# Purchasing Power Parity facts for kids

Kids Encyclopedia Facts
Big Mac hamburgers, like this one from Japan, are similar worldwide.

There are two ways to measure GDP (total income of a country) of different countries and compare them. One way, called GDP at exchange rate, is when the currencies of all countries are converted into USD (United States Dollar). The second way is GDP (PPP) or GDP at Purchasing Power Parity (PPP).

## PPP

### Uses

Purchasing Power Parity (PPP) is measured by finding the values (in USD) of a basket of consumer goods that are present in each country (such as orange juice, pencils, etc.). If that basket costs \$100 in the US and \$200 in England, then the purchasing power parity exchange rate is 1:2.

### Differences

What sets GDP (PPP) apart from other economic indicators, such as GDP per capita, nominal GDP, and real GDP, is that GDP (PPP) takes the costs of living into account. This explains why GDP (PPP) is used to measure the quality of life in a country. However, when measuring a country's economic power (i.e. what it can buy on the world market), use GDP at exchange rate.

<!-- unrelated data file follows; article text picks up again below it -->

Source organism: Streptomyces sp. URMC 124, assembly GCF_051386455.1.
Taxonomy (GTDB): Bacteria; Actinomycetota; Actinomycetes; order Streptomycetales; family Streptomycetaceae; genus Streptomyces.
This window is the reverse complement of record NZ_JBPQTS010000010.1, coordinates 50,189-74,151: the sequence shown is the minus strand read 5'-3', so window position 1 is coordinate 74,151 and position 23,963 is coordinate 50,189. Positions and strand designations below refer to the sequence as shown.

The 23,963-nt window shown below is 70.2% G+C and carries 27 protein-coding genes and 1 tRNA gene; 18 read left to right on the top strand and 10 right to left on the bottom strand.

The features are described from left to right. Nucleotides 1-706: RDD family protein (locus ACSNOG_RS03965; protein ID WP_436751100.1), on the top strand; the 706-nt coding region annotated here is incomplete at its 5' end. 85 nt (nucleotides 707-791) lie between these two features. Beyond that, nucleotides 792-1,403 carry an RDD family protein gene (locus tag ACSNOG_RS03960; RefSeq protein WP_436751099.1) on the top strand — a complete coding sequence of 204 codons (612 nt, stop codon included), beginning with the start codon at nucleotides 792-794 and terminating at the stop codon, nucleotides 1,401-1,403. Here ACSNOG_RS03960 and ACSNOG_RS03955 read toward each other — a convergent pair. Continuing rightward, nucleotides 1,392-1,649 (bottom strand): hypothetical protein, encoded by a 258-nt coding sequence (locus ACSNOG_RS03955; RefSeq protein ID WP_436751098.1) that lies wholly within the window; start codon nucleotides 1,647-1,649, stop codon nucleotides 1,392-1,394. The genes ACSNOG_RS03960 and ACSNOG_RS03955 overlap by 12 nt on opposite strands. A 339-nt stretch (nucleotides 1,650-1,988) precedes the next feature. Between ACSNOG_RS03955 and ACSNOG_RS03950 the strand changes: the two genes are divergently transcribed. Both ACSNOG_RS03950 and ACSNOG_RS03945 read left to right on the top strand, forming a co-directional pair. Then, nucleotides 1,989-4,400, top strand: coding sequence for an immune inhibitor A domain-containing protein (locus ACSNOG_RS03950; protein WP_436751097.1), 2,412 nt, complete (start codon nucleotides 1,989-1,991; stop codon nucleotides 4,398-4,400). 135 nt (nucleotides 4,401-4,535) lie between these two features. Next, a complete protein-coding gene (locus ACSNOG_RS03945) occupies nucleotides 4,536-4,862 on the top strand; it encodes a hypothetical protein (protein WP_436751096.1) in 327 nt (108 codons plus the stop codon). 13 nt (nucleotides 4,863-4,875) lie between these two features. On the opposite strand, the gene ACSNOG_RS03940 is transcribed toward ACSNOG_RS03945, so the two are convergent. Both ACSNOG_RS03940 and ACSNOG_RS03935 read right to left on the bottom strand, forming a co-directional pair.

### Examples

For example, suppose that Japan has a higher GDP per capita (\$18) than the US (\$16). That means that Japanese on average make \$2 more than normal Americans. However, they are not necessarily richer. Suppose that one gallon of orange juice costs \$6 in Japan and only \$2 in the US; then \$6 in Japan exchanges to only \$2 worth of US goods, since the Japanese can only buy 3 gallons while the Americans can buy 8 gallons. Therefore, in terms of orange juice, the Americans are richer, and in this example the US has a GDP (PPP) of \$16, since the \$16 can buy 8 gallons of orange juice (by definition), while Japan has GDP (PPP) of only \$6, since the \$18 in Japan can only buy 3 gallons of orange juice, which represents only \$6 of US goods.

## Daily life (application)

Now apply this to daily life. The orange juice represents the previously mentioned "basket of goods" which represents the cost of living in a country. Therefore, even if a country has a higher GDP per capita (individual income), that country's people may still live poorer if the cost of living is more expensive.